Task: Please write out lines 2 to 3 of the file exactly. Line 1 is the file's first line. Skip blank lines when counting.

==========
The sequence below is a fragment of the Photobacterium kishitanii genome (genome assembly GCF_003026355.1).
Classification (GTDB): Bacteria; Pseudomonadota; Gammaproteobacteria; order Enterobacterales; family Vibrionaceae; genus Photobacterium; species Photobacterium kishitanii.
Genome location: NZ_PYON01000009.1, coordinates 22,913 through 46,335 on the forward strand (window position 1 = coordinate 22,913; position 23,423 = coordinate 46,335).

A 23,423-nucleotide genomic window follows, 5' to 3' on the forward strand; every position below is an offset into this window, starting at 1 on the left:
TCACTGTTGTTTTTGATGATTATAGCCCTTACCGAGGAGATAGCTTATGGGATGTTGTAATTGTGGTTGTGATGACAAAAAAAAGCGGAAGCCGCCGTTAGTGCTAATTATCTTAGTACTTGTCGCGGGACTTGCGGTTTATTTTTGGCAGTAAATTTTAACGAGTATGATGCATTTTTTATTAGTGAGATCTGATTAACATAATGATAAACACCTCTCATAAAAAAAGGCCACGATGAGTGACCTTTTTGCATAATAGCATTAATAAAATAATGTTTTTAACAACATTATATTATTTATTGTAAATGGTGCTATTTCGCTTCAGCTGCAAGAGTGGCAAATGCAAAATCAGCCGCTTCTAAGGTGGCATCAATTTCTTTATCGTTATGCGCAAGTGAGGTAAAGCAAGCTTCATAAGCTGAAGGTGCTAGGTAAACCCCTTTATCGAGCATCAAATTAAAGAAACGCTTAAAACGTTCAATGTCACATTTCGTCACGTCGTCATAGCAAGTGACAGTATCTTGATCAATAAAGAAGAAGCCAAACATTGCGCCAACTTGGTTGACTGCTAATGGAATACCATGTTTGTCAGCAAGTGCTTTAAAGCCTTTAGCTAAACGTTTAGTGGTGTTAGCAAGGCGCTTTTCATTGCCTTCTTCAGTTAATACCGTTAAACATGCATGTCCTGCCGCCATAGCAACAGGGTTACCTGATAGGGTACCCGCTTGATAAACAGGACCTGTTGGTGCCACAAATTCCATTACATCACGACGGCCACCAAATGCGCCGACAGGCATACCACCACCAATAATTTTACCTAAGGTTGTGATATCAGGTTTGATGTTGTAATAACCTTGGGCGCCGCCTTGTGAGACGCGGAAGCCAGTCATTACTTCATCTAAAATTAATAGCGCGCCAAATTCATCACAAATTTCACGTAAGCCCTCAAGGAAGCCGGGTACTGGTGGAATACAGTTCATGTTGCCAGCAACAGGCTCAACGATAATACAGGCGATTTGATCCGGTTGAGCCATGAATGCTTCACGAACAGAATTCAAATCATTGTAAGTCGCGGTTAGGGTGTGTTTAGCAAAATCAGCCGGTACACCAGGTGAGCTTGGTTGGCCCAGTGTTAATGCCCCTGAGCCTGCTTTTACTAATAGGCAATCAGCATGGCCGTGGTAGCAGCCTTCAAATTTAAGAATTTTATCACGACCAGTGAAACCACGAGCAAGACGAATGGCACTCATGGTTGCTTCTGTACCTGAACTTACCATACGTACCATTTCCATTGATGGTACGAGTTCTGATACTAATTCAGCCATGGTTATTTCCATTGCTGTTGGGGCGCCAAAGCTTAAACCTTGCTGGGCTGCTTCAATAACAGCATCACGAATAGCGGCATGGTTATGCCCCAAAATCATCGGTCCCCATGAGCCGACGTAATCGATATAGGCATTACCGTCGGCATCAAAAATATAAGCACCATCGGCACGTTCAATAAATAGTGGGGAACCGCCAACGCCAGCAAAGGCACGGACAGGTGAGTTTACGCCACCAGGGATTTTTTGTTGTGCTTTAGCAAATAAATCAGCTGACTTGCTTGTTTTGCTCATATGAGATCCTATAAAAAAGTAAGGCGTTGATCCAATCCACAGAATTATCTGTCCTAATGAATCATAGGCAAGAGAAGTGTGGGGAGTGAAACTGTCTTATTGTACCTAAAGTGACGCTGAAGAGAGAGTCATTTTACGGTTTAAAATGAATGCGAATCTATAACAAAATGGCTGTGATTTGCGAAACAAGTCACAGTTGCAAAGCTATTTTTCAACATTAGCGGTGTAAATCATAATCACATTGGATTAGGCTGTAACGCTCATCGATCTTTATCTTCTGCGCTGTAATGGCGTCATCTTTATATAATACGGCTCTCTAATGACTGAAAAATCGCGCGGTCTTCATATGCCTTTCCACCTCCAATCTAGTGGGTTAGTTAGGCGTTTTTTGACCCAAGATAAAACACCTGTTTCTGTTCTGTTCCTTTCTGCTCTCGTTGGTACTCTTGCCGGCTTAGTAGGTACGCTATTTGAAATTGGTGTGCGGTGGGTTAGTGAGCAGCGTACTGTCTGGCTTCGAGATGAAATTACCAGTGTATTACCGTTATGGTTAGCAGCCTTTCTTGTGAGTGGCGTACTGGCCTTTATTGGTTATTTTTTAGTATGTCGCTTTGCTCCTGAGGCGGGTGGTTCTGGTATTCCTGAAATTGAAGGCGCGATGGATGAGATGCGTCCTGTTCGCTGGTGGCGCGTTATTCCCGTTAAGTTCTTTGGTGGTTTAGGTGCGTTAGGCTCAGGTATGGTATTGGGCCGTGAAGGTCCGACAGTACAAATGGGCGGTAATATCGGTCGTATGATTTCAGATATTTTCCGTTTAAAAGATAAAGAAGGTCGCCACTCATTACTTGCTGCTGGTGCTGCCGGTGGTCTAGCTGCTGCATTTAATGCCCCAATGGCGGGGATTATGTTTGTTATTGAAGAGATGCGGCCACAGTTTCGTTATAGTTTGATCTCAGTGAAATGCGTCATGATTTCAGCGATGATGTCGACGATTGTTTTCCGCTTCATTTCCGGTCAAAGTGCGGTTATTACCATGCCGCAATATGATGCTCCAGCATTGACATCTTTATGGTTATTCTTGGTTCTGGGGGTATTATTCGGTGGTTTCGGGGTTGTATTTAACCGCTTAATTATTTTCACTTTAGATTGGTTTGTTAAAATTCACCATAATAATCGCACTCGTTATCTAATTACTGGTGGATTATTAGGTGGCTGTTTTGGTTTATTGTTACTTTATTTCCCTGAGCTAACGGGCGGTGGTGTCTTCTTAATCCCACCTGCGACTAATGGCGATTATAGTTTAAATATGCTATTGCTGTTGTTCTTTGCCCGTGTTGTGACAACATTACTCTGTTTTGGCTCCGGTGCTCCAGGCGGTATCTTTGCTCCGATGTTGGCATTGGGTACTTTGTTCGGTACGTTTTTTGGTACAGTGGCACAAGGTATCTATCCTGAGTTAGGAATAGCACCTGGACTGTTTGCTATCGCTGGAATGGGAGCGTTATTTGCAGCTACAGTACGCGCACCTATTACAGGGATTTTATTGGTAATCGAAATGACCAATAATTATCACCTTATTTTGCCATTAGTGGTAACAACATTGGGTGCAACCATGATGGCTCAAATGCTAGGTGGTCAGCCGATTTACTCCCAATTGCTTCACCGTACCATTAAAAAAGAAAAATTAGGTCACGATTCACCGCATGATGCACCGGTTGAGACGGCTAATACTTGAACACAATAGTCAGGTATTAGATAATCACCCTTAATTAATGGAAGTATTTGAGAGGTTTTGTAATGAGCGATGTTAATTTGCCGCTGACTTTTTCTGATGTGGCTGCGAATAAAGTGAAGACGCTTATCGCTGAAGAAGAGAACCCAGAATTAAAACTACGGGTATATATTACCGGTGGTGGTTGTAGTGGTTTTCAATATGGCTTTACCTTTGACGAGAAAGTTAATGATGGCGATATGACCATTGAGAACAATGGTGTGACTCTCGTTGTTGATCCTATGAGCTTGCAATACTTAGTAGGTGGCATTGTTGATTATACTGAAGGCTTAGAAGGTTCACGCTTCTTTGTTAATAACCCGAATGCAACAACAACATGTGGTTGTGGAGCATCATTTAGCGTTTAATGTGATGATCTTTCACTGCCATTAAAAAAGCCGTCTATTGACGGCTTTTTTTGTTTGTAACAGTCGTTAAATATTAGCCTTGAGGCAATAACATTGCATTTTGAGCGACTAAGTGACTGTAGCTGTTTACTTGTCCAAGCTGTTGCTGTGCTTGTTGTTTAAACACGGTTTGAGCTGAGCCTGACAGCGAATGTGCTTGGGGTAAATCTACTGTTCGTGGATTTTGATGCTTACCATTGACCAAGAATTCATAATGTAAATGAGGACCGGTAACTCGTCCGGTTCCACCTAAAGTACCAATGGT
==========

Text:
Classification (GTDB): Bacteria; Pseudomonadota; Gammaproteobacteria; order Enterobacterales; family Vibrionaceae; genus Photobacterium; species Photobacterium kishitanii.
Genome location: NZ_PYON01000009.1, coordinates 22,913 through 46,335 on the forward strand (window position 1 = coordinate 22,913; position 23,423 = coordinate 46,335).